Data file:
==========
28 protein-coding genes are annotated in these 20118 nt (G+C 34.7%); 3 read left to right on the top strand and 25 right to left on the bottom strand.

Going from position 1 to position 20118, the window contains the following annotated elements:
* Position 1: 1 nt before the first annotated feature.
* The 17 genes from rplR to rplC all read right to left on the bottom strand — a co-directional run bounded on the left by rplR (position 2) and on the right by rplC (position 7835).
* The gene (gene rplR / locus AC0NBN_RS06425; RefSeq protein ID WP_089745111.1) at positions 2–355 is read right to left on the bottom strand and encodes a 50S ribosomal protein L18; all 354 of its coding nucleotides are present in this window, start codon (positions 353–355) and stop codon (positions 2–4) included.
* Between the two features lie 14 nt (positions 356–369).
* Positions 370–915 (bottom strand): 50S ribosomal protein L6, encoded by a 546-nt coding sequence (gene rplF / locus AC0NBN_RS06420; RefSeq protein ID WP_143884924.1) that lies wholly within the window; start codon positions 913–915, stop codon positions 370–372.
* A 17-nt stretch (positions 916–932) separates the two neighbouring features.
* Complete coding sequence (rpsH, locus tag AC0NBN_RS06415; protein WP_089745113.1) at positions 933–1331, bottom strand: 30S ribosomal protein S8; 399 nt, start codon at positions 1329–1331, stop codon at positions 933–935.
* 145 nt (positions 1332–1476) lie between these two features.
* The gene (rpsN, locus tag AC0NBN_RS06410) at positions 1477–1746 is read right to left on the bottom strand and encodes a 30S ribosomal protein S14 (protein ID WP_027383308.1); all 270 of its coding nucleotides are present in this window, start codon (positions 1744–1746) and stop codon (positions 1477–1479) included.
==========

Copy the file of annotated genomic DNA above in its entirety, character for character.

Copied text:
28 protein-coding genes are annotated in these 20118 nt (G+C 34.7%); 3 read left to right on the top strand and 25 right to left on the bottom strand.

Going from position 1 to position 20118, the window contains the following annotated elements:
* Position 1: 1 nt before the first annotated feature.
* The 17 genes from rplR to rplC all read right to left on the bottom strand — a co-directional run bounded on the left by rplR (position 2) and on the right by rplC (position 7835).
* The gene (gene rplR / locus AC0NBN_RS06425; RefSeq protein ID WP_089745111.1) at positions 2–355 is read right to left on the bottom strand and encodes a 50S ribosomal protein L18; all 354 of its coding nucleotides are present in this window, start codon (positions 353–355) and stop codon (positions 2–4) included.
* Between the two features lie 14 nt (positions 356–369).
* Positions 370–915 (bottom strand): 50S ribosomal protein L6, encoded by a 546-nt coding sequence (gene rplF / locus AC0NBN_RS06420; RefSeq protein ID WP_143884924.1) that lies wholly within the window; start codon positions 913–915, stop codon positions 370–372.
* A 17-nt stretch (positions 916–932) separates the two neighbouring features.
* Complete coding sequence (rpsH, locus tag AC0NBN_RS06415; protein WP_089745113.1) at positions 933–1331, bottom strand: 30S ribosomal protein S8; 399 nt, start codon at positions 1329–1331, stop codon at positions 933–935.
* 145 nt (positions 1332–1476) lie between these two features.
* The gene (rpsN, locus tag AC0NBN_RS06410) at positions 1477–1746 is read right to left on the bottom strand and encodes a 30S ribosomal protein S14 (protein ID WP_027383308.1); all 270 of its coding nucleotides are present in this window, start codon (positions 1744–1746) and stop codon (positions 1477–1479) included.